Now That's a Post Title for You: "OUT: The Moon Is a Harsh Mistress. IN: The Moon Is a Grateful Urinal."

|The Volokh Conspiracy |

From Prof. Glenn Reynolds (InstaPundit), who has had nearly 20 years of experience composing titles—read his (short) post, and follow the link, to see how it actually makes sense.

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  1. Such an all-natural solution would be good for the environment.

  2. Not too surprised Eugene would find this an apt headline, considering last night.

  3. I think this was an April Fools joke.

    I’d like to see the chemistry, as the only compound I can think of making from lunar soil, other than adobe, is some form of Portland Cement — which uric acid (like any acid) will dissolve. (Concrete is essentially cooked limestone, it is quite basic.)

    While concrete setting is an exothermic reaction (i.e. gives off heat). so much that the Hoover Dam had to have a massive refrigeration plant to prevent it from overheating, you are talking extreme temperatures here, and liquid water would freeze (and expand inside) the wet concrete (or even mud), shattering it.

    Remember that unlike the Pueblos, this has to be a pressure vessel as folk need to remove their space suits to eat, use toilet, etc. While Earth has about 15 PSI and about 80% Nitrogen, after Apollo 1, NASA used 100% Oxygen at 5 PSI — that’s still a lot of pressure if you are talking a structure of any size.

    Looking at the nuke damage charts — and remember this is with 15PSI ambient pressure, not zero like on the moon, a 5PSI overpressure corresponds to a 163 MPH wind — almost all structures will collapse — most residential ones will collapse at just a 2 PSI overpressure, 1 PSI will shatter windows.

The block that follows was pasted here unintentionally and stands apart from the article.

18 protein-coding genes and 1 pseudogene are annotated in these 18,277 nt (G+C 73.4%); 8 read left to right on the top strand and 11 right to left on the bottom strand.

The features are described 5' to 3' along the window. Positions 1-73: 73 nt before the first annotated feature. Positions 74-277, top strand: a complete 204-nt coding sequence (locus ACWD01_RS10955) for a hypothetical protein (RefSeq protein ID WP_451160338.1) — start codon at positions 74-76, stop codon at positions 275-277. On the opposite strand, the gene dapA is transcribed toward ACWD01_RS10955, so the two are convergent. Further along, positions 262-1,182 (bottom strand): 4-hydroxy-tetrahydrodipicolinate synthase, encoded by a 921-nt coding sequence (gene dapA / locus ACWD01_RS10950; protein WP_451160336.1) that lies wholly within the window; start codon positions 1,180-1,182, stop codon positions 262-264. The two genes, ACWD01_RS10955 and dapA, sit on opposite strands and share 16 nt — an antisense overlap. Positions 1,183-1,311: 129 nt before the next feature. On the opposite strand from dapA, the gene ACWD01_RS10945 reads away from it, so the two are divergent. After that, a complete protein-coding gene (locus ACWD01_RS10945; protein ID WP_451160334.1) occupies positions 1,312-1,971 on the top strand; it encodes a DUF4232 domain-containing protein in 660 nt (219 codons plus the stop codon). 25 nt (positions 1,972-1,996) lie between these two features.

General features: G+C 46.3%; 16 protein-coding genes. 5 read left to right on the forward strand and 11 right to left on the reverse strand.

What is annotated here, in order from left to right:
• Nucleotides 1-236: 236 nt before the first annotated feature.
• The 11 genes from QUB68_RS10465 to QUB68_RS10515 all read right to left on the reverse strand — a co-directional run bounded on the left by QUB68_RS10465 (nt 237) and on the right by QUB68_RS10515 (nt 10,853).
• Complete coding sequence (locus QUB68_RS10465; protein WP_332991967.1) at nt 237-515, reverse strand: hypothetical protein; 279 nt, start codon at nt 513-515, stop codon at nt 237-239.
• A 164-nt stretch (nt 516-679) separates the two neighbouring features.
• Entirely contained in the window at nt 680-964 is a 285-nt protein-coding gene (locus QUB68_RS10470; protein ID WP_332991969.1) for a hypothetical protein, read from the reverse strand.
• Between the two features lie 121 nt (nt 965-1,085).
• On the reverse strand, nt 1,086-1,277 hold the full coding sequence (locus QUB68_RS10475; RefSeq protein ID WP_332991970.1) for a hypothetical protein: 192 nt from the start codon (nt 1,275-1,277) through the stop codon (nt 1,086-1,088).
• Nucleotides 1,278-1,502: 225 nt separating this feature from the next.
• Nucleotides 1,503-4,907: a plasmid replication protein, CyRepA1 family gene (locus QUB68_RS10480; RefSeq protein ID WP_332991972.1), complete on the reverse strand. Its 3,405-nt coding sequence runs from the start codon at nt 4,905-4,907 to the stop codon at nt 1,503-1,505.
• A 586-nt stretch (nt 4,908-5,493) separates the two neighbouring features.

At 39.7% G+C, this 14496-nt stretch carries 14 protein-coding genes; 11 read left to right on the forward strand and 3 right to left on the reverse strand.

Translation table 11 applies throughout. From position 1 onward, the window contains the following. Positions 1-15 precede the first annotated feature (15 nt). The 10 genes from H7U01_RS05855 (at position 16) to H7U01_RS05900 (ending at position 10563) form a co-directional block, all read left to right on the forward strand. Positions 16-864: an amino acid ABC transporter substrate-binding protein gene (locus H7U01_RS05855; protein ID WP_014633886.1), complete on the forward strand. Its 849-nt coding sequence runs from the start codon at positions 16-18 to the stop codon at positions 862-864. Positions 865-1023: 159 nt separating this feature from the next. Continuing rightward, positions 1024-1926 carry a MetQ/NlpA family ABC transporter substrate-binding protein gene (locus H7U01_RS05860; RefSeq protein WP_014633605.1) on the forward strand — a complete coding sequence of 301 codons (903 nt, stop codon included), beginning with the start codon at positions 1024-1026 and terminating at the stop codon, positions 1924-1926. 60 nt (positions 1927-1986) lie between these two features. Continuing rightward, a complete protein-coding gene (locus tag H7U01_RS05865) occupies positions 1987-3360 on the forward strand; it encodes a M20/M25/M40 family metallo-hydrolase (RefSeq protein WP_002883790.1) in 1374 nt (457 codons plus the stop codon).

Remember that it’s 5 pounds for EVERY square inch, that starts adding up really fast…

    While you can use electricity to break water down into Hydrogen and Oxygen, and then dispose of the Hydrogen so you have Oxygen to breathe (like our nuke subs do), this is not an unlimited resource. Hence you not only have to worry about a catastrophic leak but the cumulative effect of a lot of little ones.

    Furthermore, unreinforced concrete has a great deal of compressive strength (holding weight up off the ground) but very little shear strength, which is why it does so poorly in an earthquake. Think the infamous I-880 in San Fransisco during the earthquake back in the 1990s — the concrete held up the vertical load of the roadway without difficulty, but failed when wiggled by the earthquake.

    While I’m not an engineer, I can’t think of how you could possibly design a concrete structure to be a pressure vessel. And as to meteorites, concrete also doesn’t do well with sudden impacts (think jackhammer) and a meteorite would likely shatter it. Steel reinforcing rods help (in a lot of ways) but they are quite heavy.

    Weight is your biggest issue, and if I were to build something on the moon, I’d look at either an aluminum alloy or composites — which you could use to make a pressure vessel.

  4. How do you solve a problem like urea?

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